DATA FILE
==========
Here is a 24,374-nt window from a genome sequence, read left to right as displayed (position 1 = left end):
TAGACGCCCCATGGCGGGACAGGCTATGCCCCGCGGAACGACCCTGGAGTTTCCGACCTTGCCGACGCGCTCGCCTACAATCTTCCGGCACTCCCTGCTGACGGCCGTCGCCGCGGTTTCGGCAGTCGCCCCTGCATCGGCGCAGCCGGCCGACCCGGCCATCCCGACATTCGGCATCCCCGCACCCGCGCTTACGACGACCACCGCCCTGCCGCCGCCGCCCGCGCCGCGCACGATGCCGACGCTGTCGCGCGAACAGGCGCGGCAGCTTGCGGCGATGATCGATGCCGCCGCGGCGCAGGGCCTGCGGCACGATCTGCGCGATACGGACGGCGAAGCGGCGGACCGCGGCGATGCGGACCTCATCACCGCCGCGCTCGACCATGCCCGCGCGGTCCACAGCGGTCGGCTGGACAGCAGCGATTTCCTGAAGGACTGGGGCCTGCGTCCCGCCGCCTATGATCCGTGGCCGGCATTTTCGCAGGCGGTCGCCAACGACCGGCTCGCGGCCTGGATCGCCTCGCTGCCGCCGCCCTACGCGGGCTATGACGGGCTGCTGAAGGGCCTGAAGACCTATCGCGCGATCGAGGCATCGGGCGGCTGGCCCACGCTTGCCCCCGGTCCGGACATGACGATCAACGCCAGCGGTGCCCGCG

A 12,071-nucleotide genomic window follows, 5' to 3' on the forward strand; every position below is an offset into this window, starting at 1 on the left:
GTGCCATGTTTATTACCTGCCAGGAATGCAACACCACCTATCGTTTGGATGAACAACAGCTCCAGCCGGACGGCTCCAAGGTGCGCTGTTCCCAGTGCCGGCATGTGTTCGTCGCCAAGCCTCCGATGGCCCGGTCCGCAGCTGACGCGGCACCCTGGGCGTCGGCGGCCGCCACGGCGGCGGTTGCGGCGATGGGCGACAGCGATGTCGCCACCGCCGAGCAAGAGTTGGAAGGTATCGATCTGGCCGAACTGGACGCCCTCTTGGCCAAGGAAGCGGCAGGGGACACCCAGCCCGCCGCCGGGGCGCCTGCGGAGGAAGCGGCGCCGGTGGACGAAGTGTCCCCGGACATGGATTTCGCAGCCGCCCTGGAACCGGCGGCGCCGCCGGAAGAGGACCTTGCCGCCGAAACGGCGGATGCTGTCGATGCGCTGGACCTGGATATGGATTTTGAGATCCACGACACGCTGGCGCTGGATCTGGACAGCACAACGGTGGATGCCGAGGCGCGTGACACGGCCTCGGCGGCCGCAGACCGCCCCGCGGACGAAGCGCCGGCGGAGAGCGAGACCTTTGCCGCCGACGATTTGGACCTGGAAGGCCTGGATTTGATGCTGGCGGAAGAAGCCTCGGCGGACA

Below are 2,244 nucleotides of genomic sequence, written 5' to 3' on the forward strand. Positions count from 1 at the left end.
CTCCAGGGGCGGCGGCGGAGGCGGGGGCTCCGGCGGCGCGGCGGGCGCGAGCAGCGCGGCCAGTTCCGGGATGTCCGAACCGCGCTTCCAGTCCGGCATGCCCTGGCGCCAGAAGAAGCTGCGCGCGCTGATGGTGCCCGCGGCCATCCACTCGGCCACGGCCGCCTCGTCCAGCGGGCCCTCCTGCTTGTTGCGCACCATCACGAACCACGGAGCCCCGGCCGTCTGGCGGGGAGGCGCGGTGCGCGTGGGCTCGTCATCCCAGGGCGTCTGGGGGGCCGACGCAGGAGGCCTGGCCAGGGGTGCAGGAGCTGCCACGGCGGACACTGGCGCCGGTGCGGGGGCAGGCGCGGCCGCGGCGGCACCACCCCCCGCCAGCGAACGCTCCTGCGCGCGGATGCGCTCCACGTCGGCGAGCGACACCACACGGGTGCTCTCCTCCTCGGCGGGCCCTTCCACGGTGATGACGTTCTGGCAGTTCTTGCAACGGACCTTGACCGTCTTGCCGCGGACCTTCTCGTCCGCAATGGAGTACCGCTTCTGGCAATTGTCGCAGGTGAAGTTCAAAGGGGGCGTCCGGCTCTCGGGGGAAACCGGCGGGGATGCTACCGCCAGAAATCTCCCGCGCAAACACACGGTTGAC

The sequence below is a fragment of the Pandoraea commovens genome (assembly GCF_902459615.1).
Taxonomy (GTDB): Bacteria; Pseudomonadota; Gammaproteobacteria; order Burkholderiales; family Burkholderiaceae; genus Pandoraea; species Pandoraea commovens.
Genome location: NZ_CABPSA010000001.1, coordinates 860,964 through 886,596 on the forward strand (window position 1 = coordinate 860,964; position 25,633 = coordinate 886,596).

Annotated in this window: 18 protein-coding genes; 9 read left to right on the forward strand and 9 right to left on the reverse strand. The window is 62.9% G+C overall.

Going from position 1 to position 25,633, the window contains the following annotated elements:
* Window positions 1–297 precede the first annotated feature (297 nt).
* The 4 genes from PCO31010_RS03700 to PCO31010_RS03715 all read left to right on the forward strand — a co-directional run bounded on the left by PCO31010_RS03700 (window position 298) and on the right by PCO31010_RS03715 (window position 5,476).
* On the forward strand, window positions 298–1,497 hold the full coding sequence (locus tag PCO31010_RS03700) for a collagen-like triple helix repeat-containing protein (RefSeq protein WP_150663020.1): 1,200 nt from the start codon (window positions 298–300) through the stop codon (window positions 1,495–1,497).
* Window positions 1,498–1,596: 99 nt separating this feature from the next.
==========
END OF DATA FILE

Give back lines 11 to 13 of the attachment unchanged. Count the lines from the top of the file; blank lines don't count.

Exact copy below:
Going from position 1 to position 25,633, the window contains the following annotated elements:
* Window positions 1–297 precede the first annotated feature (297 nt).
* The 4 genes from PCO31010_RS03700 to PCO31010_RS03715 all read left to right on the forward strand — a co-directional run bounded on the left by PCO31010_RS03700 (window position 298) and on the right by PCO31010_RS03715 (window position 5,476).